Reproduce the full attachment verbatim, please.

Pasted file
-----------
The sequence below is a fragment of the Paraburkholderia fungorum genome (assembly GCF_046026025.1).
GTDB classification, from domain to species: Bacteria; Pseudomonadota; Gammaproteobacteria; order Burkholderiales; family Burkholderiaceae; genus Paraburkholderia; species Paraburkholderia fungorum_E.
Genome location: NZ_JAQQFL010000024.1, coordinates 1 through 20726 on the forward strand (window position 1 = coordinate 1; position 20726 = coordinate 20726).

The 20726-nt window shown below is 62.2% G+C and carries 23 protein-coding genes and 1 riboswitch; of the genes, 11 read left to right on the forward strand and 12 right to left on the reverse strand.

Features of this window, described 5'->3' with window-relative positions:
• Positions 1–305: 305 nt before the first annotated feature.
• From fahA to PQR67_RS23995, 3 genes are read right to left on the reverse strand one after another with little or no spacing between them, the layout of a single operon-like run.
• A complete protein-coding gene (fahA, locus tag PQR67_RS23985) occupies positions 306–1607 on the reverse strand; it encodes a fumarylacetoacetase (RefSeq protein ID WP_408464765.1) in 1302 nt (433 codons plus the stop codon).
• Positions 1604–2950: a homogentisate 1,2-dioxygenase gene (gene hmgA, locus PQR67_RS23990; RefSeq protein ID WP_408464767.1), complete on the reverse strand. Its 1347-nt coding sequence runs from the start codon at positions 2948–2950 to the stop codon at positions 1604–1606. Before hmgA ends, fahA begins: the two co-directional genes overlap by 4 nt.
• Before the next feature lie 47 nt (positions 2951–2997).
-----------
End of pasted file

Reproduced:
The sequence below is a fragment of the Paraburkholderia fungorum genome (assembly GCF_046026025.1).
GTDB classification, from domain to species: Bacteria; Pseudomonadota; Gammaproteobacteria; order Burkholderiales; family Burkholderiaceae; genus Paraburkholderia; species Paraburkholderia fungorum_E.
Genome location: NZ_JAQQFL010000024.1, coordinates 1 through 20726 on the forward strand (window position 1 = coordinate 1; position 20726 = coordinate 20726).

The 20726-nt window shown below is 62.2% G+C and carries 23 protein-coding genes and 1 riboswitch; of the genes, 11 read left to right on the forward strand and 12 right to left on the reverse strand.

Features of this window, described 5'->3' with window-relative positions:
• Positions 1–305: 305 nt before the first annotated feature.
• From fahA to PQR67_RS23995, 3 genes are read right to left on the reverse strand one after another with little or no spacing between them, the layout of a single operon-like run.
• A complete protein-coding gene (fahA, locus tag PQR67_RS23985) occupies positions 306–1607 on the reverse strand; it encodes a fumarylacetoacetase (RefSeq protein ID WP_408464765.1) in 1302 nt (433 codons plus the stop codon).
• Positions 1604–2950: a homogentisate 1,2-dioxygenase gene (gene hmgA, locus PQR67_RS23990; RefSeq protein ID WP_408464767.1), complete on the reverse strand. Its 1347-nt coding sequence runs from the start codon at positions 2948–2950 to the stop codon at positions 1604–1606. Before hmgA ends, fahA begins: the two co-directional genes overlap by 4 nt.
• Before the next feature lie 47 nt (positions 2951–2997).